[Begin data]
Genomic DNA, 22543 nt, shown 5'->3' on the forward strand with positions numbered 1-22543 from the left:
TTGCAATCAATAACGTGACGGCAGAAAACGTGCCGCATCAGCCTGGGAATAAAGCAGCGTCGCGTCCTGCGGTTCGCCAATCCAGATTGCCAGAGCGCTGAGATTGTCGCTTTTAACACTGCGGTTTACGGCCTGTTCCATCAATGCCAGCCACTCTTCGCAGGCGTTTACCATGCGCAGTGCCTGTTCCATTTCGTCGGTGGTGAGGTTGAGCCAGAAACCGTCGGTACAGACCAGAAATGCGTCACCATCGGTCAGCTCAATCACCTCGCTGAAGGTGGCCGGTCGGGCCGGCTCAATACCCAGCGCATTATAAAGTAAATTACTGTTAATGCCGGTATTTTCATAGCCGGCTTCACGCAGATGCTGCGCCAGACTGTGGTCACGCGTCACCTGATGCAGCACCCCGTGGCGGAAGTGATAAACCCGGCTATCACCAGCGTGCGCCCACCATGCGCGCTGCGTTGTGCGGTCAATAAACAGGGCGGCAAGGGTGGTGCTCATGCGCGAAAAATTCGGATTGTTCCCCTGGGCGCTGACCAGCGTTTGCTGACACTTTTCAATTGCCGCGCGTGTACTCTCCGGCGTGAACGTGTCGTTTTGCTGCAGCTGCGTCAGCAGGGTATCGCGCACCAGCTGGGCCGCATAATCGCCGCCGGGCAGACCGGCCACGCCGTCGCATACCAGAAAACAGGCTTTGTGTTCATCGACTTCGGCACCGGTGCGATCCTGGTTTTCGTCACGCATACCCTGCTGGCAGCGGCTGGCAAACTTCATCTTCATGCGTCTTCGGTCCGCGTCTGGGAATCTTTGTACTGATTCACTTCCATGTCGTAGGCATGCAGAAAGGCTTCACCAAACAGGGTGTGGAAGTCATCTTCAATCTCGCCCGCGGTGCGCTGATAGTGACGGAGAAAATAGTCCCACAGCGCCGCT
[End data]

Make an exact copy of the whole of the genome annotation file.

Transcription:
Genomic DNA, 22543 nt, shown 5'->3' on the forward strand with positions numbered 1-22543 from the left:
TTGCAATCAATAACGTGACGGCAGAAAACGTGCCGCATCAGCCTGGGAATAAAGCAGCGTCGCGTCCTGCGGTTCGCCAATCCAGATTGCCAGAGCGCTGAGATTGTCGCTTTTAACACTGCGGTTTACGGCCTGTTCCATCAATGCCAGCCACTCTTCGCAGGCGTTTACCATGCGCAGTGCCTGTTCCATTTCGTCGGTGGTGAGGTTGAGCCAGAAACCGTCGGTACAGACCAGAAATGCGTCACCATCGGTCAGCTCAATCACCTCGCTGAAGGTGGCCGGTCGGGCCGGCTCAATACCCAGCGCATTATAAAGTAAATTACTGTTAATGCCGGTATTTTCATAGCCGGCTTCACGCAGATGCTGCGCCAGACTGTGGTCACGCGTCACCTGATGCAGCACCCCGTGGCGGAAGTGATAAACCCGGCTATCACCAGCGTGCGCCCACCATGCGCGCTGCGTTGTGCGGTCAATAAACAGGGCGGCAAGGGTGGTGCTCATGCGCGAAAAATTCGGATTGTTCCCCTGGGCGCTGACCAGCGTTTGCTGACACTTTTCAATTGCCGCGCGTGTACTCTCCGGCGTGAACGTGTCGTTTTGCTGCAGCTGCGTCAGCAGGGTATCGCGCACCAGCTGGGCCGCATAATCGCCGCCGGGCAGACCGGCCACGCCGTCGCATACCAGAAAACAGGCTTTGTGTTCATCGACTTCGGCACCGGTGCGATCCTGGTTTTCGTCACGCATACCCTGCTGGCAGCGGCTGGCAAACTTCATCTTCATGCGTCTTCGGTCCGCGTCTGGGAATCTTTGTACTGATTCACTTCCATGTCGTAGGCATGCAGAAAGGCTTCACCAAACAGGGTGTGGAAGTCATCTTCAATCTCGCCCGCGGTGCGCTGATAGTGACGGAGAAAATAGTCCCACAGCGCCGCT